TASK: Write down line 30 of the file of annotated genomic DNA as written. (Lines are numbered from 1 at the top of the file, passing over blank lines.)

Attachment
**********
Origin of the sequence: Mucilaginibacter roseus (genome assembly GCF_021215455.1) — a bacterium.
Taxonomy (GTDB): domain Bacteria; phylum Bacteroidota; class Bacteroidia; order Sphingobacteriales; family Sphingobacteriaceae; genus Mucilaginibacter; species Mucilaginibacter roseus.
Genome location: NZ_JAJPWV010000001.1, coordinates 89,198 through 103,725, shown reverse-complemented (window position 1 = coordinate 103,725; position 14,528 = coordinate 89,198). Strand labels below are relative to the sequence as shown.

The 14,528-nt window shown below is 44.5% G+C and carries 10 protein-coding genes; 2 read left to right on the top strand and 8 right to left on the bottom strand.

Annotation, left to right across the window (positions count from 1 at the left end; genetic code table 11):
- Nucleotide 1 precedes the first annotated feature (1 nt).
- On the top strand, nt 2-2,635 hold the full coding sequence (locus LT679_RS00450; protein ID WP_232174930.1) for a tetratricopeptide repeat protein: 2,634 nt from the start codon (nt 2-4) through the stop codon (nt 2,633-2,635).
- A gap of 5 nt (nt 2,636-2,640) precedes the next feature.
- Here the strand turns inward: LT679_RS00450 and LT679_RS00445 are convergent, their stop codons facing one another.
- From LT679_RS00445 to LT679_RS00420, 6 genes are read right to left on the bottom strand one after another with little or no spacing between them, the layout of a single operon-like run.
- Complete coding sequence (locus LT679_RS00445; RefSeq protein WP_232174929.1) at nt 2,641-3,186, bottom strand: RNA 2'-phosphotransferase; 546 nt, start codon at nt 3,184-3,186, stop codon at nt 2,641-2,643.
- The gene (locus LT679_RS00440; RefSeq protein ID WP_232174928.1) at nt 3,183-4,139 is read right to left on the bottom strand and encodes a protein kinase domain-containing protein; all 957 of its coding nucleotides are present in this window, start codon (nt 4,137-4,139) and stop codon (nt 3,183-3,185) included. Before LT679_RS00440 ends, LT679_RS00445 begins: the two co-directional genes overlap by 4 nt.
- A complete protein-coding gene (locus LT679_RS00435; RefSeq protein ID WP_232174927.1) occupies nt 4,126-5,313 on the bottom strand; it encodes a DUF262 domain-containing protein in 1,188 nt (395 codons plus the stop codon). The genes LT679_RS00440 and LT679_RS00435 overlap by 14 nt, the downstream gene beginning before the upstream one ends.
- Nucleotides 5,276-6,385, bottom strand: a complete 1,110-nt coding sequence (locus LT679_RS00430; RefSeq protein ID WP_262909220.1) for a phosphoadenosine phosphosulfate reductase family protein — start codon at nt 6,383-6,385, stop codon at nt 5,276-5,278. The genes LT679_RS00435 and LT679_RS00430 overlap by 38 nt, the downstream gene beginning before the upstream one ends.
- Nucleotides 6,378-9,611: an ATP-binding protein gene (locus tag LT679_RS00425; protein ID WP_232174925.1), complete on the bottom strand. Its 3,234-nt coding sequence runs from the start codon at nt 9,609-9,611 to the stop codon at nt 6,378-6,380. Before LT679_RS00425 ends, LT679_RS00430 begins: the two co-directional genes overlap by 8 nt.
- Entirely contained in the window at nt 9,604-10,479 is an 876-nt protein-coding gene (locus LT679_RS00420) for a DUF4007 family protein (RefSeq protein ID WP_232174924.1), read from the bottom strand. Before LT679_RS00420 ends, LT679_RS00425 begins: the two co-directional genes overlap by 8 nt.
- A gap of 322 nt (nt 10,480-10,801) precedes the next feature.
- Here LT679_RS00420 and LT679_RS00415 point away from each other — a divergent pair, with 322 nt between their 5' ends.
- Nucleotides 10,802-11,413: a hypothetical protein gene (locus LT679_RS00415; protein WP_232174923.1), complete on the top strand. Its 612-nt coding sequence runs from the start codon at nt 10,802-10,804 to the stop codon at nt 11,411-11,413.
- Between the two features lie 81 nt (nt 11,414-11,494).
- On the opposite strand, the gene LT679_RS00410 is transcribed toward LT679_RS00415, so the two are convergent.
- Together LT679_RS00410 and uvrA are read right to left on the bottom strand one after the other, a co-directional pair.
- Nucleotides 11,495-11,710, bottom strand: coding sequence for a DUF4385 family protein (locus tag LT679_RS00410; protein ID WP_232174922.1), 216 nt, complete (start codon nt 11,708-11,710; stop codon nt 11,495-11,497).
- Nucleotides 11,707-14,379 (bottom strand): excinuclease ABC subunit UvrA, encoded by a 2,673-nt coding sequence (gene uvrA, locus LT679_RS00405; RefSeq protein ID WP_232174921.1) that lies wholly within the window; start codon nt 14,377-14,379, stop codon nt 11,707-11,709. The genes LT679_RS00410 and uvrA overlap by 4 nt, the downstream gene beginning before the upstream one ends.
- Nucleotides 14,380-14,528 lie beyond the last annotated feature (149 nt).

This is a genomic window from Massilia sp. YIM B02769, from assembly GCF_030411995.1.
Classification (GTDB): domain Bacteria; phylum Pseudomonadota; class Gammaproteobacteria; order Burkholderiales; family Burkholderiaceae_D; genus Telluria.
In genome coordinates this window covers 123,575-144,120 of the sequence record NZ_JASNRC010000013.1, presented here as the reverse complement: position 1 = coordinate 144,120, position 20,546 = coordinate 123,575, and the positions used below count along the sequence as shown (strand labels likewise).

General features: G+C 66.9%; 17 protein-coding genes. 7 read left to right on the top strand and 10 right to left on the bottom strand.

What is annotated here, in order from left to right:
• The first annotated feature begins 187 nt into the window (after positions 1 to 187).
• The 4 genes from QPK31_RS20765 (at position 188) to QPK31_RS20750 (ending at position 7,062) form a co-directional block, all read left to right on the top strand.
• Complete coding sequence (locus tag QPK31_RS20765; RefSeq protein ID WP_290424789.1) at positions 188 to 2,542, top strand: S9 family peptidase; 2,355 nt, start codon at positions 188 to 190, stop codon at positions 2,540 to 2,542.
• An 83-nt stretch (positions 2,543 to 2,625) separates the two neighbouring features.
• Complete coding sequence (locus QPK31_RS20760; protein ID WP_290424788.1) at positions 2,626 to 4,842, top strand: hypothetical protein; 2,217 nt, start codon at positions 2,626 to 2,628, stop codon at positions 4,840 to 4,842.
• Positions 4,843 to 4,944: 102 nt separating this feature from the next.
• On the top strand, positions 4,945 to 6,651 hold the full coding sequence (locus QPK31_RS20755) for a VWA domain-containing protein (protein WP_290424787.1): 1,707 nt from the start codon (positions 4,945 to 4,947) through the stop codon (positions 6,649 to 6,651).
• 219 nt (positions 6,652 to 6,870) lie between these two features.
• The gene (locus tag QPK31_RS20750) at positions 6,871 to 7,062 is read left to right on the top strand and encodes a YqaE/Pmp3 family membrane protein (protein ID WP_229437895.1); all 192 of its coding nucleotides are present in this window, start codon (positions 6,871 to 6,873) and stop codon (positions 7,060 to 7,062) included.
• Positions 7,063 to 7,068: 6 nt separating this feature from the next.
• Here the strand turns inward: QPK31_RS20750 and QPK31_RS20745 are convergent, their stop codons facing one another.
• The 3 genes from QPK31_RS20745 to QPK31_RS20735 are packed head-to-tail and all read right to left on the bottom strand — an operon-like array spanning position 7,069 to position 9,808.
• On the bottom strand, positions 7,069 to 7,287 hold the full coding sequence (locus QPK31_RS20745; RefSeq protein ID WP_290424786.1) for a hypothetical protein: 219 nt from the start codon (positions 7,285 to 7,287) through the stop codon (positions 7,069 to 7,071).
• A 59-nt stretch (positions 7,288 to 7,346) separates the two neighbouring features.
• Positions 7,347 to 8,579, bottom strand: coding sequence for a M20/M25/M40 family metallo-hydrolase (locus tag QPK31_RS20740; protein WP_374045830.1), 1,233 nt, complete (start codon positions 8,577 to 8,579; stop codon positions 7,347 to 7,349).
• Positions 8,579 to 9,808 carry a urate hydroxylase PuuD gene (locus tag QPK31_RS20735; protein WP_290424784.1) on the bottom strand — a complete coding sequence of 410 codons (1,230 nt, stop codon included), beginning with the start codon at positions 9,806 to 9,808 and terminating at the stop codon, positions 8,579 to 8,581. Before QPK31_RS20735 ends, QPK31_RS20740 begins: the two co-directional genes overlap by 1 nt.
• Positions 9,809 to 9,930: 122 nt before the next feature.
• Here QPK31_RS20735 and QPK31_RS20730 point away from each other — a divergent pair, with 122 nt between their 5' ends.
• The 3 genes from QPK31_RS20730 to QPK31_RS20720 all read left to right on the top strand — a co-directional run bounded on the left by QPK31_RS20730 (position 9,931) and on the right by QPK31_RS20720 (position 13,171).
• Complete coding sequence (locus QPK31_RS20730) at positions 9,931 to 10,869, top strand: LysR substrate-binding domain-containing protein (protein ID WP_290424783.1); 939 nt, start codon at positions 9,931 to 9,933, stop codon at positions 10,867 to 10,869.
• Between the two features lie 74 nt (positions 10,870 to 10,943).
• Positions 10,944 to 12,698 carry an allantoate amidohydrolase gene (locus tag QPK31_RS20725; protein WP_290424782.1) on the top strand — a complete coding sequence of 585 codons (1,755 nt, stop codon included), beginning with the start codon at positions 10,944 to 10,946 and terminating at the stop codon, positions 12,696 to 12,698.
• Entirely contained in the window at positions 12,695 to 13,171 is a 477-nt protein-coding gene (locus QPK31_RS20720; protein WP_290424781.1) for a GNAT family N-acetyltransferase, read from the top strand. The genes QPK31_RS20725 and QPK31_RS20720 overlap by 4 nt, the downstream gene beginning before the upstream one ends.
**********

What is annotated here, in order from left to right: